I hate the fact that I have friends who will strongly disagree with the following. On the other hand, God had strong words to say to those who should have warned, but did not warn, and to those who said, “peace, peace” when there was no peace.
I sent this when a friend emailed me telling me that Calvinists claimed that my book, Rebuilding the Foundations, is the error of the Galatians:
This will be a fun email to write.
Of course people raised up in Reformation traditions will immediately write off everything I wrote in Rebuilding the Foundations as legalism and the error of the Galatians. That is what they have been trained to do. For your sake, let me tell you that from the beginning, all churches founded as a result of the apostles’ ministries agreed with what I taught in the book. It is amazing to me that the divided, mostly nominal churches of today are willing to call the united, mostly holy churches of the second century legalists. Really? The apostles were such terrible teachers that all their churches fell into the error of the Galatians in one generation, and all of them into the same error?
That’s ridiculous. (For just a little evidence that my claim about the early churches is true, see https://www.christian-history.org/faith-versus-works….)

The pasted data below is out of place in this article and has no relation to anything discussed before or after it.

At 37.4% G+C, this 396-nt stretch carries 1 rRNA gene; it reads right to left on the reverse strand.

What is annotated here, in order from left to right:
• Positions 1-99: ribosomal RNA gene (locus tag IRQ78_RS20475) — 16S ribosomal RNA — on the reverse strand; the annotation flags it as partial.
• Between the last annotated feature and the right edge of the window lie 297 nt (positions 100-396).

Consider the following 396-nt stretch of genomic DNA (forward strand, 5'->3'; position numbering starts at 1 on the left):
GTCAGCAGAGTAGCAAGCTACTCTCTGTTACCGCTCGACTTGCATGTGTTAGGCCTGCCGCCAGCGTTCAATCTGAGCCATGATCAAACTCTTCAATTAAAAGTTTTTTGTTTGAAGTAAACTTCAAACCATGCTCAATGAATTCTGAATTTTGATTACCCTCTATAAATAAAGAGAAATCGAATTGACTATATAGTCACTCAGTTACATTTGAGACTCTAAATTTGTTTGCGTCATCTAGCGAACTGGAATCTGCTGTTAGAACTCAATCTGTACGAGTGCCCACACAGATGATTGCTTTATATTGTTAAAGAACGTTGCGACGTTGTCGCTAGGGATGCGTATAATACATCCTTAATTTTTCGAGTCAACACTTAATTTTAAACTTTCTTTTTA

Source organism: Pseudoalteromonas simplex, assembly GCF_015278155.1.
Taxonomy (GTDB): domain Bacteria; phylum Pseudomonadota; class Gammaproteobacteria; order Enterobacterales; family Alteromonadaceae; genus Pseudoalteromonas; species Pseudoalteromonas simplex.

Ok, so, the error of the Galatians. Reformation descendants like to say it is faith vs. works. Not so, it is Spirit vs. the Law. You probably know that in Romans 7 and 8, the issue is that the law cannot subdue “sin in the flesh,” but the sacrifice of Jesus condemned “sin in the flesh” (Rom. 8:3), so that by the Spirit we can fulfill the righteous requirement of the law. Fulfilling the righteous requirement of the Law would be works, right? However, in Romans 7 and 8, Paul is not saying to do good works so you can fulfill the righteous requirement of the Law, he is saying that in our flesh, we can’t do that (all of Romans 7). By the Spirit, though, we can do good works (fulfilling the righteous requirement of the law).
Paul did not change his mind in Galatians. Paul gives a testimony about deliverance from the Law, and especially about deliverance from Jews over Gentiles, in Galatians 1-2. Then he launches into his argument. He begins with, “Just answer this, did you receive the Spirit by the works of the Law or by the hearing of faith? Are you so foolish, having begun in the Spirit, are you now being perfected by the flesh?” (Gal. 3:2-3).
Works are not at issue here. The issue here is “being perfected.” There is a goal. The goal is to be perfected. Will that happen by the Spirit, or are you deceived into trying to be perfected by the Law, which is just depending on the flesh?